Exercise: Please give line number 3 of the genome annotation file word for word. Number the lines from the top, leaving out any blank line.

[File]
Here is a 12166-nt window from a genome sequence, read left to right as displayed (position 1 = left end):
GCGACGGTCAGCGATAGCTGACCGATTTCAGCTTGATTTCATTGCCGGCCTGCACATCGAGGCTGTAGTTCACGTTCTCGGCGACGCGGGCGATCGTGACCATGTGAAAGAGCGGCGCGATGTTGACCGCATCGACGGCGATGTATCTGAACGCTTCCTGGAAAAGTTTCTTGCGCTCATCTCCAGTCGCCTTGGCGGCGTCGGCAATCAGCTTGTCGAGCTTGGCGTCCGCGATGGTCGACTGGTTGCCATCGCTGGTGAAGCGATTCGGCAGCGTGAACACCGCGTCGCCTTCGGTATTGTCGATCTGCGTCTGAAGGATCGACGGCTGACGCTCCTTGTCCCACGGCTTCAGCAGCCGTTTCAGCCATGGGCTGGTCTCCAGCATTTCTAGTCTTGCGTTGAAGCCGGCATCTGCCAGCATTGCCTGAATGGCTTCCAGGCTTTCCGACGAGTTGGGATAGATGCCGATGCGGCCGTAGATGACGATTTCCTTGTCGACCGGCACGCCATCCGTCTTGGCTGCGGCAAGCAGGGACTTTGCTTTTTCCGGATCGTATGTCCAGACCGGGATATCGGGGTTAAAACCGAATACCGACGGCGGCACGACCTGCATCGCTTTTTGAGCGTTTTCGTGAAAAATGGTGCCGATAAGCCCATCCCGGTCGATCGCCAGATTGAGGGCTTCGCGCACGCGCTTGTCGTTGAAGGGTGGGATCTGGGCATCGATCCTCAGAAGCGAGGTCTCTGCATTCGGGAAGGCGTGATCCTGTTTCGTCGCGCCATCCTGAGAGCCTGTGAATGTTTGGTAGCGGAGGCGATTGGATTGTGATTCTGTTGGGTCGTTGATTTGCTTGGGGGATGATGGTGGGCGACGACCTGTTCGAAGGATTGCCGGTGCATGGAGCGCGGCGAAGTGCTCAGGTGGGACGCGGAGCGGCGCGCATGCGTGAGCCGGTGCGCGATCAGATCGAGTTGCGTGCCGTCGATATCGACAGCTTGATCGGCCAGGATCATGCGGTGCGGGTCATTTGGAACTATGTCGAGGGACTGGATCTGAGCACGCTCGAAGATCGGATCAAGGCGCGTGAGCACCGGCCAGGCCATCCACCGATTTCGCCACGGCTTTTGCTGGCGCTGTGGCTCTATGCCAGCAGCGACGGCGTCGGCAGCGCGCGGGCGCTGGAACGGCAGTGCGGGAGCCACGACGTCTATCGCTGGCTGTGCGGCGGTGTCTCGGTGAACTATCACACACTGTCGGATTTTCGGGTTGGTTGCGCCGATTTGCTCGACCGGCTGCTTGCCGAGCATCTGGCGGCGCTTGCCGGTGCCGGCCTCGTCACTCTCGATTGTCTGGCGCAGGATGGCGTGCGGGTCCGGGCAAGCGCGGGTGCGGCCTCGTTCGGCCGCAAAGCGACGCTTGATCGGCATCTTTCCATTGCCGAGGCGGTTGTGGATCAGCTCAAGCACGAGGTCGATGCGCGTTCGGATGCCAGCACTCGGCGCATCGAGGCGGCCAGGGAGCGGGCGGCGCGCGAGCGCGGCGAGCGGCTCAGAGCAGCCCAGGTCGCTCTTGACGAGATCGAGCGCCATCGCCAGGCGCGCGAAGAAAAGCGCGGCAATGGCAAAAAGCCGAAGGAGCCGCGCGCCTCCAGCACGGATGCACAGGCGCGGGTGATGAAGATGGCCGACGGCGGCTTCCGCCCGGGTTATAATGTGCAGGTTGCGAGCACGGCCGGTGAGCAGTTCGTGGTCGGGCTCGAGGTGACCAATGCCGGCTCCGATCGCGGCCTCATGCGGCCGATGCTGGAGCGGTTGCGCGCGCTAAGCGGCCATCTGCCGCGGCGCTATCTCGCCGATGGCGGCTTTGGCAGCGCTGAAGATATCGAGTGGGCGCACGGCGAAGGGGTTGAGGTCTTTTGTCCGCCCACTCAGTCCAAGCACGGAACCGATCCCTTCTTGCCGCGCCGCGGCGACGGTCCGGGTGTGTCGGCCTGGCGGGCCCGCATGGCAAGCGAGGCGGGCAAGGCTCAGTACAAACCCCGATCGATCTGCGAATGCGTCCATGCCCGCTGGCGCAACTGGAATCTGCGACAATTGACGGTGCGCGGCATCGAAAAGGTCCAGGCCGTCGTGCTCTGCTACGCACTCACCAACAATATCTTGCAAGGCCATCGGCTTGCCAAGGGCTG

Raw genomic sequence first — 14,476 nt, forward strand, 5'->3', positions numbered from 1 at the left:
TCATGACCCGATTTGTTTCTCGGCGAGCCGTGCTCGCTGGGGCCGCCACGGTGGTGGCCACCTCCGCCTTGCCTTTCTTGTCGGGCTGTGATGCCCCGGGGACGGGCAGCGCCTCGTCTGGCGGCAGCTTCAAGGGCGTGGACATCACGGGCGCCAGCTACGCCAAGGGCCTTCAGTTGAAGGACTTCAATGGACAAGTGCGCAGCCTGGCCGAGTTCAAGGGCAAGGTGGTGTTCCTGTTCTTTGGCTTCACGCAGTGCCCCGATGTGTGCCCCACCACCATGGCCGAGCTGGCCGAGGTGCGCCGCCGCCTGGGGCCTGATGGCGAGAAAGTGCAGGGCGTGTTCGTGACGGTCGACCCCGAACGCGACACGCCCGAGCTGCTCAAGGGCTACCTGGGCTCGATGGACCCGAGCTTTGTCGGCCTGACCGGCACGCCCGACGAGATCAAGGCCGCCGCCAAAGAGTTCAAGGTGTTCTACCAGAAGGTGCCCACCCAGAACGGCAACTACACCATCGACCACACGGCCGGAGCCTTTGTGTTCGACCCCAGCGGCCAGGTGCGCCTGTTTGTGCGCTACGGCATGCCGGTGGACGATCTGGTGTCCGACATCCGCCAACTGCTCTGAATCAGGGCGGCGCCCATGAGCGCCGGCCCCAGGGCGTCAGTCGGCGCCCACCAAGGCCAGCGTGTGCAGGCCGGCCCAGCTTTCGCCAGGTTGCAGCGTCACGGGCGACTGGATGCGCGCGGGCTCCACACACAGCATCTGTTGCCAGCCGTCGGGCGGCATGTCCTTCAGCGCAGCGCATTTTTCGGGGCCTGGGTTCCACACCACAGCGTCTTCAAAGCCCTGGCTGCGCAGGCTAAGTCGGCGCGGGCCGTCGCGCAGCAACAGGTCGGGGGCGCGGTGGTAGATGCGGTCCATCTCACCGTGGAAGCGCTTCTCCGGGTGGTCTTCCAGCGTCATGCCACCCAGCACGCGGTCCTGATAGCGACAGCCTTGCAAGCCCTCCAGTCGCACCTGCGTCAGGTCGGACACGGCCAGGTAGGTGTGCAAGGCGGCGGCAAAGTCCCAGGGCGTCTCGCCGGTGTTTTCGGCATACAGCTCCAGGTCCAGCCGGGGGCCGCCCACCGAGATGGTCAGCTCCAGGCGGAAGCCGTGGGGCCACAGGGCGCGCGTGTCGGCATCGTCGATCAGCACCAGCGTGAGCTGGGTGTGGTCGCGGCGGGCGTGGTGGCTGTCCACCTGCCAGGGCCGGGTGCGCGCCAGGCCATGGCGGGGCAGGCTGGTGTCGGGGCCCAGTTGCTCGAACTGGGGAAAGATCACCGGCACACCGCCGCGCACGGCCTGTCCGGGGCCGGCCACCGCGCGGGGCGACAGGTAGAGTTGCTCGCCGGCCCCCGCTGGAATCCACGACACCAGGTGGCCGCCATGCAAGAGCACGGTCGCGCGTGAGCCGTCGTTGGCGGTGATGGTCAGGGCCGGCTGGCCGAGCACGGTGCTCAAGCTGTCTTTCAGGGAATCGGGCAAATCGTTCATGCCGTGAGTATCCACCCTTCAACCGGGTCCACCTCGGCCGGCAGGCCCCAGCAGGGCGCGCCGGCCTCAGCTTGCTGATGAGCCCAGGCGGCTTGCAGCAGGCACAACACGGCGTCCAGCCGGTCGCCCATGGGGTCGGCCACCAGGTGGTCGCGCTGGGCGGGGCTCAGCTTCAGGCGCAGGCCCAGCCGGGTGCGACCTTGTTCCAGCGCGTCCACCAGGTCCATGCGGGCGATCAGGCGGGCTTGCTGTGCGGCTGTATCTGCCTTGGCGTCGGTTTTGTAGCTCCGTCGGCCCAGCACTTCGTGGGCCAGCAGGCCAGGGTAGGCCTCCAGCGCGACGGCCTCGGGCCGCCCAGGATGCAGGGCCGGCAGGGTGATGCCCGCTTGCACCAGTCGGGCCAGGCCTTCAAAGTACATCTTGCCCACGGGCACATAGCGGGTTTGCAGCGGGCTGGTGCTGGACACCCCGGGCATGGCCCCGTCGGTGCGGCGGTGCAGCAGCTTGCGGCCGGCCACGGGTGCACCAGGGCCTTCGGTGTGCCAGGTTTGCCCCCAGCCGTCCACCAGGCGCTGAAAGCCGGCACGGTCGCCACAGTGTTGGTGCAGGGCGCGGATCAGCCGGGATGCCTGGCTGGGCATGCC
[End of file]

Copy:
Raw genomic sequence first — 14,476 nt, forward strand, 5'->3', positions numbered from 1 at the left: